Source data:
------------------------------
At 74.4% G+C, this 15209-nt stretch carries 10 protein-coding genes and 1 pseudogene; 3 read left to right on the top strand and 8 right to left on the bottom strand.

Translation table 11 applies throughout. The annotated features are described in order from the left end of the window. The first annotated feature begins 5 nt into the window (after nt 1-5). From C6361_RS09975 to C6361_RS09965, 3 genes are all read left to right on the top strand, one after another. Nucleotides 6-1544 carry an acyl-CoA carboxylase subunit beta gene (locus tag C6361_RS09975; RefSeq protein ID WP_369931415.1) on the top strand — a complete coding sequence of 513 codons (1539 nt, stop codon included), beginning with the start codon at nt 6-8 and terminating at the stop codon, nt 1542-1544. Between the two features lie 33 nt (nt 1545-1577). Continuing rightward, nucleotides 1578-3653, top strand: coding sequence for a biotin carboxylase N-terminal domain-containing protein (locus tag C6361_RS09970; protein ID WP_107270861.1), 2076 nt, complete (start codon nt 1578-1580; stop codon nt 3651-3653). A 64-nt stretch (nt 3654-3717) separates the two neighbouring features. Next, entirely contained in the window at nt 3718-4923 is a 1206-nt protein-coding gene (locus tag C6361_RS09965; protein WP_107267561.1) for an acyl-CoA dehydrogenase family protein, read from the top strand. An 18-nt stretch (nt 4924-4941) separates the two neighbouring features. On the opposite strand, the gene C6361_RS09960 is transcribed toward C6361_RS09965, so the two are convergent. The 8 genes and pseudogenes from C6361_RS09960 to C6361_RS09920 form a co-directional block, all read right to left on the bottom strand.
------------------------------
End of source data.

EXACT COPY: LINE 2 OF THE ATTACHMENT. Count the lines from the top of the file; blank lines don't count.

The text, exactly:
Translation table 11 applies throughout. The annotated features are described in order from the left end of the window. The first annotated feature begins 5 nt into the window (after nt 1-5). From C6361_RS09975 to C6361_RS09965, 3 genes are all read left to right on the top strand, one after another. Nucleotides 6-1544 carry an acyl-CoA carboxylase subunit beta gene (locus tag C6361_RS09975; RefSeq protein ID WP_369931415.1) on the top strand — a complete coding sequence of 513 codons (1539 nt, stop codon included), beginning with the start codon at nt 6-8 and terminating at the stop codon, nt 1542-1544. Between the two features lie 33 nt (nt 1545-1577). Continuing rightward, nucleotides 1578-3653, top strand: coding sequence for a biotin carboxylase N-terminal domain-containing protein (locus tag C6361_RS09970; protein ID WP_107270861.1), 2076 nt, complete (start codon nt 1578-1580; stop codon nt 3651-3653). A 64-nt stretch (nt 3654-3717) separates the two neighbouring features. Next, entirely contained in the window at nt 3718-4923 is a 1206-nt protein-coding gene (locus tag C6361_RS09965; protein WP_107267561.1) for an acyl-CoA dehydrogenase family protein, read from the top strand. An 18-nt stretch (nt 4924-4941) separates the two neighbouring features. On the opposite strand, the gene C6361_RS09960 is transcribed toward C6361_RS09965, so the two are convergent. The 8 genes and pseudogenes from C6361_RS09960 to C6361_RS09920 form a co-directional block, all read right to left on the bottom strand.